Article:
Hits & Misses April 1998
|DEREK BAILEY, PAT METHENY, GREGG BENDIAN, PAUL WERTICO
The Sign of 4
(Knitting Factory Works)
Recorded during a week-long stint at New York’s Knitting Factory, The Sign of 4 is a 3-CD pack of no holds barred free jazz. Guitarists Pat Metheny and Derek Bailey, along with percussionists Gregg Bendian and Paul Wertico, put on a clinic and test the frontiers of modern free jazz by avoiding structure all together.
The first CD “Statement Of The Case” is an hour-long track entitled “A Study In Scarlet.” It is challenging music, with individualistic expressions from the quartet culminating into personal monologues of improvisation. Metheny’s outbursts are forceful and resist provincial description. Bailey augments his lines with pedal special effects and together Bailey and Metheny assault the music like two dueling lions. “Strange Stay” is an acoustic production emphasizing Bendian’s probing vibraphone passages, as Metheny and Bailey continue their maverick, eccentric contributions.
The music is not haphazard, but rather calculated instinct, from four veterans of the avant-garde movement. The Sign Of 4 is not for the squeamish, the skeptics, or the weak at heart. It is for the most open minded of free jazz connoisseurs. The music is unsettling at times, but revolutionary throughout. The musicians take chances, and in the process, radically advance free jazz.
JESSICA WILLIAMS / LEROY VINNEGAR
Recorded in one our favorite clubs in JazzUSA’s hometown of Portland, this is the second installment of a great collaboration. As usual Williams is flying up and down the piano with finesse and grace while echoing the hard-bop influences (or similarities) of McCoy Tyner and JoAnne Brackeen.
Unfortunately, there’s only one Williams original, but the chosen standards range from the well worn to the hardly heard including a swinging rendition of the only tv theme written by Count Basie “The M Squad,” and “Delilah,” made famous by Ramsey Lewis in his pre-“In Crowd” days of the early 60’s. The recording leaves a little to be desired especially during some of Miss Williams opening solo passages where you can practically join in the conversations at the bar.
Amadeo Roldon, the music institute in Havana, sports such distinguished alumnae as Paquito D’ Rivera, Gonzalo Rubalcaba, and Chucho Valdez. Pianist Hilario Duran is also a graduate of Amadeo Roldon. In the eighties, Duran worked as the pianist and musical director for Arturo Sandoval’s Cuban group, and currently has been working with Perspectiva. Duran’s new release with the Cuban Jazz All-Stars features Jane Bunnett on flute, Changuito on timbales, and Tata Guines on congas.
Duran opens the recording with a zesty montage of chords on “Homage to Chano Pozo.” The vocals of Maximino Guerra and the percussive onslaught turns the groove meter up to infectious. The Mariachi-style trumpet solo from El Indio is pure machismo, and only adds to the flair of this overheated workout. On “Three for One,” Duran performs what is essentially a solo piece, accompanied only by timbales and congas. The Cuban pianist utilizes the entire piano, pounding chords from one end to the other, as the conguero Guines unleashes an all-out attack.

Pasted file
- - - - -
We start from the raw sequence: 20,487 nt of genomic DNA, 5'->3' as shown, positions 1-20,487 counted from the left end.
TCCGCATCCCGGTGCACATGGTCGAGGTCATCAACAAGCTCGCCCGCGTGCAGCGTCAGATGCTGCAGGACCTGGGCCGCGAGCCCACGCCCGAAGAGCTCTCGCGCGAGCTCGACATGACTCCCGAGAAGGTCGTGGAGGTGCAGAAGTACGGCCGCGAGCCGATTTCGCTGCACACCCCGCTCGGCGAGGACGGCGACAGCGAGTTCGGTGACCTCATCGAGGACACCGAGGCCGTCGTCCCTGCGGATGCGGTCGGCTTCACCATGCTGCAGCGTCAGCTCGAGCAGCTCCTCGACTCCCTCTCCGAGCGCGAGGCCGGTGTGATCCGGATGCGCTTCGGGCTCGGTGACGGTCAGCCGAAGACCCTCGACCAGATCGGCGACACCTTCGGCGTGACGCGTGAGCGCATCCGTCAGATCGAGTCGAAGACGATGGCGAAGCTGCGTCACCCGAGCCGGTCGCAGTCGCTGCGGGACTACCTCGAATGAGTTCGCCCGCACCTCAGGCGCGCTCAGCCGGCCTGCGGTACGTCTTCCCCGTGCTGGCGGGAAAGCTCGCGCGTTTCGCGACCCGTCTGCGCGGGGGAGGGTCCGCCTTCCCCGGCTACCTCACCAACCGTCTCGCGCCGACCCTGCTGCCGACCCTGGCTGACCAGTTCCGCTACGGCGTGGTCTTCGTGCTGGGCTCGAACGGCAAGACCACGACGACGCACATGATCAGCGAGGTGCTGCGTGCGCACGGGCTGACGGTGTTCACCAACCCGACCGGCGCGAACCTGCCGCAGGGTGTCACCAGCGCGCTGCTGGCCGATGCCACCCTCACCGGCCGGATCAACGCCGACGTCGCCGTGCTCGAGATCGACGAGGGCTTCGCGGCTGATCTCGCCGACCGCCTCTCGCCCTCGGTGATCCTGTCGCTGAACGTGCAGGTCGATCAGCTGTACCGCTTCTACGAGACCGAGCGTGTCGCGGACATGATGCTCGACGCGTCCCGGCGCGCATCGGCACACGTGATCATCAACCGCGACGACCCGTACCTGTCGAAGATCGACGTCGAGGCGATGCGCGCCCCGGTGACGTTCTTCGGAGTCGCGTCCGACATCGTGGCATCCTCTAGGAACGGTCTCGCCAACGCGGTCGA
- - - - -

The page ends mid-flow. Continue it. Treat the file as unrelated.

“Killer Tumbao,” a nickname given to Duran for his use of repetitive bass figures, is pure grandstanding and showmanship, but that is exactly how authentic Cuban jazz should be. Duran and his ensemble drive the beat and music at a frantic, high-octave pace. “Killer Tumbao” is a carnival of pulsating rhythms, and is a feast for the avid listener of musica Cubana.-Fred Jung
|B SHARP JAZZ QUARTET
Tha Go ‘Round
The Los Angeles based B Sharp Jazz Quartet has been one of the finest groups in the nineties. Their last three releases on the MAMA Foundation label were all fine advanced post-bop sessions. Compared to B Sharp Jazz Quartet, Mirage, and Searching for the One, Tha Go ‘Round falls short, both creatively and musically for drummer Herb Graham, Jr., saxophonist Randall Willis, pianist Rodney Lee, and bassist Osama Afifi.
“Steppin'” is repetitive and uninspired. Willis’s lackluster soprano saxophone playing is something audiences would expect from Kenny G, not B Sharp. Charlie Parker’s “Confirmation” is one of the few favorable moments. Lee kicks the music into gear, slashing away on the piano. A garbled version of Thelonious Monk’s “Brilliant Corners” is instantly forgettable. The usually intense foursome finds no momentum and the interaction is watered down.
In the decade that the B Sharp Jazz Quartet has been making music together, Tha Go ‘Round is their least successful release artistically.
When in doubt, call in a string section, arrange twelve time-stomped-on standards and let’s sell some records. Everything about this record seems forced from the ‘standard’ lines to the ‘standard’ solos appearing at the ‘standard’ times.
David Murray seems to have broken new ground with his new release Fo Deuk Revue. The tenor saxophonist, who had previously released such superbly focused albums like The Hill, Ming, and Special Quartet, stumbles, registering his first duck. Murray wants to explore new direction, and that direction must be commercially oriented.
“Evidence” is an obtuse, monotonous rant, filled with distracting backbeats and senseless grooves. Rappers, Positive Black Soul, chant tedious and dry commentary, complicating an already cluttered tune. The album never really recovers, sinking even further into the realms of automated, flat music.
Fo Deuk Revue was conceived from the ambitious and meaningful goal of promoting African traditions, but that objective is lost in all the aimless dialogue and technical mumbo-gumbo. Jazz is African and Murray would have been better served sticking to it.
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